Up next in our series featuring women in technology at Imperva is a spotlight on Shu White, the company’s vice president and deputy general counsel. Hailing from a legal background, I found her perspective particularly unique. Read below for Shu’s take on the cybersecurity industry, the inspiring characteristics of one of her biggest mentors, and what she finds to be the most challenging about her role.
Your background is law. Tell us how you got into cybersecurity.
SW: As an attorney, I initially learned about cybersecurity because I had several clients in the security space and part of my job was helping those clients develop public disclosures to investors about why their companies would be a good investment. The disclosures would talk about why the security solutions they sold were important, what they expected the market for those products to be, and the risks attendant to their businesses. Imperva was one of my clients and when the opportunity arose to join the company, I jumped on it and haven’t looked back.
What do you love about your job?
SW: I am on a great team and I get to work with smart people across the organization who are engaged in solving important problems for our customers. Security is not an easy problem to solve but an easy cause to rally around because you’re on the good side. It’s a constantly evolving threat landscape and I am constantly learning. The company puts time and effort into interesting research on the latest hacking techniques and what we are learning from our products about the ways data and applications are vulnerable and how those vulnerabilities are being exploited. The proliferation of personal data in the cloud also makes finding effective ways to protect data and combat bad actors all the more important.
What do you find to be the most challenging?
SW: Organizations are complex. They are made up of individuals who have different motivations and skill sets and teams that have different priorities. It can be challenging to execute on ideas and effect positive change. Getting individuals and teams to work together toward a common goal takes trial and error and oftentimes it takes the right people with the right capabilities doing the job. Performance issues within a team are common and it can be hard to overcome inertia and the way things have always been done. I focus on how I can help my team perform at optimal levels so we can contribute to the organization’s larger goals.
Who was one of your biggest mentors?
SW: The company’s general counsel, Trâm Phi, has had a huge influence on my career and I’m really thankful to have the opportunity to learn from her. Before Imperva, she was general counsel of Invision and Arcsight, which were both security companies though in different spaces. She knows her values and doesn’t waiver in the face of tough decisions. She could also do the day job of every person on her team (if there were enough hours in the day). She’s a doer, a thinker, a leader and really cares about her team. I aspire to be a similar kind of business adviser and lawyer.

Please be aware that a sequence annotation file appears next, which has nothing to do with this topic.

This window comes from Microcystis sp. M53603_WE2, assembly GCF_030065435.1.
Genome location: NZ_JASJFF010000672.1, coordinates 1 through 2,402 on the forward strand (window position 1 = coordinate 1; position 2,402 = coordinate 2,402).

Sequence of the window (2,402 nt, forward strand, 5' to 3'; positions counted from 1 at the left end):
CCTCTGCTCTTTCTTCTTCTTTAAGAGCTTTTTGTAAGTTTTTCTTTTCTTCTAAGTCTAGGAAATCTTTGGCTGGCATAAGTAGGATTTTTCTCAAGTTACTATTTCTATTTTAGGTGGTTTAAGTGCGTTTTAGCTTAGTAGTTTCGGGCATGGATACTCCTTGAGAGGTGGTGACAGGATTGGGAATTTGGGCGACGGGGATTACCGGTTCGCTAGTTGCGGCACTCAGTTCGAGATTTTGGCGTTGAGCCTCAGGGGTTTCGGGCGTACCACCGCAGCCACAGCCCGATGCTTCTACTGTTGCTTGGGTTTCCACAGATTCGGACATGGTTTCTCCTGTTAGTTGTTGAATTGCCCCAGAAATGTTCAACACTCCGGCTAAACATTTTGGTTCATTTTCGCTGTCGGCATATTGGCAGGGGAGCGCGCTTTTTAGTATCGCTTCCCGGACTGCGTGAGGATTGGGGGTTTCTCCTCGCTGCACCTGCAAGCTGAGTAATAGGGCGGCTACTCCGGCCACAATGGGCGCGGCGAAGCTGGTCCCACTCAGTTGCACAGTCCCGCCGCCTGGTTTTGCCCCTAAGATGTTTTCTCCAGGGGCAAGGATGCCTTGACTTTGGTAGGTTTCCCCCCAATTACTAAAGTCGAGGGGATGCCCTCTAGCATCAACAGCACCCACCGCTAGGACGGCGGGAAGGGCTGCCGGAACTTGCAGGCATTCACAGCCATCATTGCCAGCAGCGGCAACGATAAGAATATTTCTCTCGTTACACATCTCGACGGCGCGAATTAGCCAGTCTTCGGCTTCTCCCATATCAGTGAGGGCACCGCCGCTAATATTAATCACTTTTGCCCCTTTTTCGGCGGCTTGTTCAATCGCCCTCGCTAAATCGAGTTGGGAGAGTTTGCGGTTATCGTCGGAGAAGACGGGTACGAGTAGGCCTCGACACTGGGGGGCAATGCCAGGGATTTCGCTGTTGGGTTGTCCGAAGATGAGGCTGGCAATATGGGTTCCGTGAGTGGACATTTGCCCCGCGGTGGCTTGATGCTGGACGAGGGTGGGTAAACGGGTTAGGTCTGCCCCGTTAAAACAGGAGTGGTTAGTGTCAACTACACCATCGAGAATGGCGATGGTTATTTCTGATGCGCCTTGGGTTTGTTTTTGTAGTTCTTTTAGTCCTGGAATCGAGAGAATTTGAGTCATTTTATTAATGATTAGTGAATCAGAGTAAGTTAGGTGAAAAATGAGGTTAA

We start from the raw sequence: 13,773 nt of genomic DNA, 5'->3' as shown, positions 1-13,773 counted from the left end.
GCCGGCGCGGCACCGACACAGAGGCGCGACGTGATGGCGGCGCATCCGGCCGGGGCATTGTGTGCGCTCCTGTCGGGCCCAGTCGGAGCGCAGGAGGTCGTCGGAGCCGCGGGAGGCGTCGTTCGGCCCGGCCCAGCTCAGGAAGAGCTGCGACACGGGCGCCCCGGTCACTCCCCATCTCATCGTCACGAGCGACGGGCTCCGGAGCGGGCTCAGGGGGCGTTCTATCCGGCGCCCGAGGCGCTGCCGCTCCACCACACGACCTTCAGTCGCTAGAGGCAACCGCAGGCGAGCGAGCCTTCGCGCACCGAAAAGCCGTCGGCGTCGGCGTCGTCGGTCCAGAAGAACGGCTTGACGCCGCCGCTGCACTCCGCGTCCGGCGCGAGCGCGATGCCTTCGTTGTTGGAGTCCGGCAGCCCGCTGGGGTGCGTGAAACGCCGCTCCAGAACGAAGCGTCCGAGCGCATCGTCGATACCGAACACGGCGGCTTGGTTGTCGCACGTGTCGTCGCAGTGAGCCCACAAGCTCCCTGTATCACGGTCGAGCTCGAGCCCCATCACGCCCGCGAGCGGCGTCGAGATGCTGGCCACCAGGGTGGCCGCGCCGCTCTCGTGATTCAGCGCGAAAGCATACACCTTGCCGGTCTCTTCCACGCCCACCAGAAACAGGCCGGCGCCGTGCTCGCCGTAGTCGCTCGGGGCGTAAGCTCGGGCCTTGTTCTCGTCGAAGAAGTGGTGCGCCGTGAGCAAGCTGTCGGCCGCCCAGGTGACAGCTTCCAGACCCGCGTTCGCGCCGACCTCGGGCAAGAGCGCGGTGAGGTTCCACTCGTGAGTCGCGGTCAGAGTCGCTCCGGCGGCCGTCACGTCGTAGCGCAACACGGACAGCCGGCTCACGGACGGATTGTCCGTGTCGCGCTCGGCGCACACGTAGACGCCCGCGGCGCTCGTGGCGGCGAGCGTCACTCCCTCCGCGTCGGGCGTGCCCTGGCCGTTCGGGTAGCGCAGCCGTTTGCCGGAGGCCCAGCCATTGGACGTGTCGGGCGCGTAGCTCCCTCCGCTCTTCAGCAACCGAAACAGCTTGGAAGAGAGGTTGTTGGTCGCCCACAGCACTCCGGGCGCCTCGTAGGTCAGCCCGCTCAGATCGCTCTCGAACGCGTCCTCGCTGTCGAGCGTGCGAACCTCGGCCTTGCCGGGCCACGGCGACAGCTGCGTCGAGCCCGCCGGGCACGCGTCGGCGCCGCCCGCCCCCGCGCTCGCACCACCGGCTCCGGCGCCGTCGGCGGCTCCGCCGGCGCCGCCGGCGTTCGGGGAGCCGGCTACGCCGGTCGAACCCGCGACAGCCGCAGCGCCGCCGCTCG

As you mentioned, cybersecurity is constantly evolving. How has the industry changed throughout your career?
SW: At Imperva, we are definitely focused on the shift to cloud computing and how you protect data and applications that are migrating to the cloud. There are also so many different point solutions for security that an organization’s ability to integrate data from different security vendors can be challenging – integrating our solutions with the ones our customers are already using can be a key differentiator. Security also has to adapt to the way bad actors are choosing to approach data theft and extortion and how malicious insiders (or even careless insiders) can pose a threat to an organization’s data and applications. It’s important to understand what the biggest threats are and develop solutions accordingly.
What advice would you give to someone entering the cybersecurity field today?
SW: It’s a great time to be entering the field of cybersecurity and I don’t see the need for cybersecurity slowing down any time soon. Be proactive, understand the landscape and how it’s changing and stay on top of trends relevant to the area of cybersecurity you’re focused on. No matter what industry you’re in, it’s important to be proactive and a practical, solutions-oriented thinker.
Anything else you’d like to tell our readers?
SW: Protect your loved ones and educate them about cybersecurity threats and the ways they may be vulnerable. If you don’t know how you might be vulnerable, educate yourself. Check out the resources available online, like the Department of Homeland Security’s “Stop.Think.Connect.” campaign aimed at educating the public on how to create safer and more secure online spaces. There are so many scams out there. It can be hard to know what communications to trust and we’ve got to train ourselves on what to look out for. I’ve accidentally clicked on the phishing links sent out by the information security team at Imperva that test whether employees are sufficiently aware of the risks. It helped me learn what to look out for and not to be tricked again.
More in the series:
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